The US merchandise-trade deficit shrank in April by the most since 2009 as imports fell amid lockdowns in China while exports increased to a record.
The shortfall narrowed by 15.9% to $105.9 billion last month, following a record level in March, Commerce Department data showed Friday. The figures, which aren’t adjusted for inflation, compared with a median estimate for a gap of $114.9 billion in a Bloomberg survey of economists.
Aggressive lockdowns by the Chinese government to curb the spread of Covid-19 have complicated the near-term trade picture, with the measures—coupled with Russia’s war in Ukraine—straining already-tenuous global supply chains. While the volume of products arriving at the biggest US ports in April was near records, a worldwide acceleration in inflation is testing goods trade, with the World Trade Organization cutting its forecast for growth in global merchandise volumes this year.
In the first quarter, the widening of the trade deficit largely explains the economy’s worst performance since the pandemic recovery began, with gross domestic product shrinking at a 1.5% annual pace. That’s because the value of products American businesses and consumers bought from overseas outpaced purchases of U.S. goods and services by other economies.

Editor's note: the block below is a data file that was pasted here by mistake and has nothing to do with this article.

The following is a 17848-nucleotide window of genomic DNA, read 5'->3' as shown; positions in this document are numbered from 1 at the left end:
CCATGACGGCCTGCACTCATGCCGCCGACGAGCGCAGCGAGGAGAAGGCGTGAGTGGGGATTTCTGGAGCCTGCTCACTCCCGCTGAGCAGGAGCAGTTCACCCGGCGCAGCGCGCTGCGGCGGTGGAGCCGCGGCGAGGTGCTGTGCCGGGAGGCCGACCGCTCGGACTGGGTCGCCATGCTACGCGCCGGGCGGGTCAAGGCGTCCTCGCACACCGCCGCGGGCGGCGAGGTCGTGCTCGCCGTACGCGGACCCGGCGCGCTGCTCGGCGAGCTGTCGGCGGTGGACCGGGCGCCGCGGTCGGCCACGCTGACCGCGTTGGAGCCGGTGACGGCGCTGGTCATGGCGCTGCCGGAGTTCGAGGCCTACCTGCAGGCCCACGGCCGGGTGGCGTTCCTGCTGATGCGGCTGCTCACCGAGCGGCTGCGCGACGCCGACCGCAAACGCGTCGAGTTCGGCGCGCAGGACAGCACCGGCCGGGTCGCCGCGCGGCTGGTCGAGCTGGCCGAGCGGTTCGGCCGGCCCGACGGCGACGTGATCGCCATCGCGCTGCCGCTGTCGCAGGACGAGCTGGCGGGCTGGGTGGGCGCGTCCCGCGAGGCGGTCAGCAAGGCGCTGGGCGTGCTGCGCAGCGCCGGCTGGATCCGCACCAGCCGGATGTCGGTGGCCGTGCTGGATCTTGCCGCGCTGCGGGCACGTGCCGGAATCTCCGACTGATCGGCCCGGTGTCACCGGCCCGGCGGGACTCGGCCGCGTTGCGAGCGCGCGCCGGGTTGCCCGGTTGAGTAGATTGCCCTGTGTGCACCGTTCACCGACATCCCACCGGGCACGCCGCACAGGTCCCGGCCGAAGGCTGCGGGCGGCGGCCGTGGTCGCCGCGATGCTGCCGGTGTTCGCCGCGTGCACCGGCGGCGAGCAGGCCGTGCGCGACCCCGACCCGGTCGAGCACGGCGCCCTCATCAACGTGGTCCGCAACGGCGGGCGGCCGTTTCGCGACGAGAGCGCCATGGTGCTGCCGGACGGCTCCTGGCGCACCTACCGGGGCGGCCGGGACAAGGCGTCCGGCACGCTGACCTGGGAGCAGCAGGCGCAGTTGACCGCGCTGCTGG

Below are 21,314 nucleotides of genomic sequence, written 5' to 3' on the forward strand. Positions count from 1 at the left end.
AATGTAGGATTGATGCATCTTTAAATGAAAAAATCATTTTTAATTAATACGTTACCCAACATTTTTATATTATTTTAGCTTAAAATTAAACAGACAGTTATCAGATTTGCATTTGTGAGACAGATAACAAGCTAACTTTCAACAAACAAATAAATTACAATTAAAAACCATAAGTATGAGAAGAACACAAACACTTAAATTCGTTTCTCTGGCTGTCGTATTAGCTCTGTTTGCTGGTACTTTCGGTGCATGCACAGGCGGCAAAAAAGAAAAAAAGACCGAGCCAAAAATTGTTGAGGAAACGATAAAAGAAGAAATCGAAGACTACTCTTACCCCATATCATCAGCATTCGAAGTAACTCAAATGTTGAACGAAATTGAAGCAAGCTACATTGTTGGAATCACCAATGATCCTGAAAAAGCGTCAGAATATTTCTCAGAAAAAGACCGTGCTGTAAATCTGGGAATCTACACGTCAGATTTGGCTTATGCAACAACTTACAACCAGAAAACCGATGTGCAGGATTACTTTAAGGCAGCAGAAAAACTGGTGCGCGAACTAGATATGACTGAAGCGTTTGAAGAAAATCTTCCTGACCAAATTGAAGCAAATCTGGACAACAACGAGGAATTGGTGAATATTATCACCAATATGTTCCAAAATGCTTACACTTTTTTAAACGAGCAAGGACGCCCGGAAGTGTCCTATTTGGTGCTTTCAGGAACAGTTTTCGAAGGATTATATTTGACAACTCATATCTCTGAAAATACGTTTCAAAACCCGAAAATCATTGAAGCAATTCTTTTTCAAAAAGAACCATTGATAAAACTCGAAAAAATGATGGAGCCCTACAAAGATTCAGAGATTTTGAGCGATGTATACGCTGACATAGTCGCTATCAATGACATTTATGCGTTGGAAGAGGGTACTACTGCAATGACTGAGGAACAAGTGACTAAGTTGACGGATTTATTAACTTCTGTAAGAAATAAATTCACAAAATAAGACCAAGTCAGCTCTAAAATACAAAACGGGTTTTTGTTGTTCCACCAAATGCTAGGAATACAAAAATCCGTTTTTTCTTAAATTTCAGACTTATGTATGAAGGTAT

A separate report Friday showed US inflation-adjusted consumer spending rose in April by the most in three months. That, coupled with a shrinking trade deficit and higher inventories, suggests economic growth is off to a strong start for the second quarter.
US merchandise imports decreased 5% from the prior month to $279.9 billion, reflecting declines in industrial supplies, capital goods and consumer merchandise.
Exports rose 3.1% to a record $173.9 billion in April, driven by foods, capital goods and industrial supplies.
The Commerce Department’s report also showed wholesale inventories rose 2.1% in April, while stockpiles at retailers climbed 0.7%.
More complete April trade figures that include the balance on services will be released on June 7.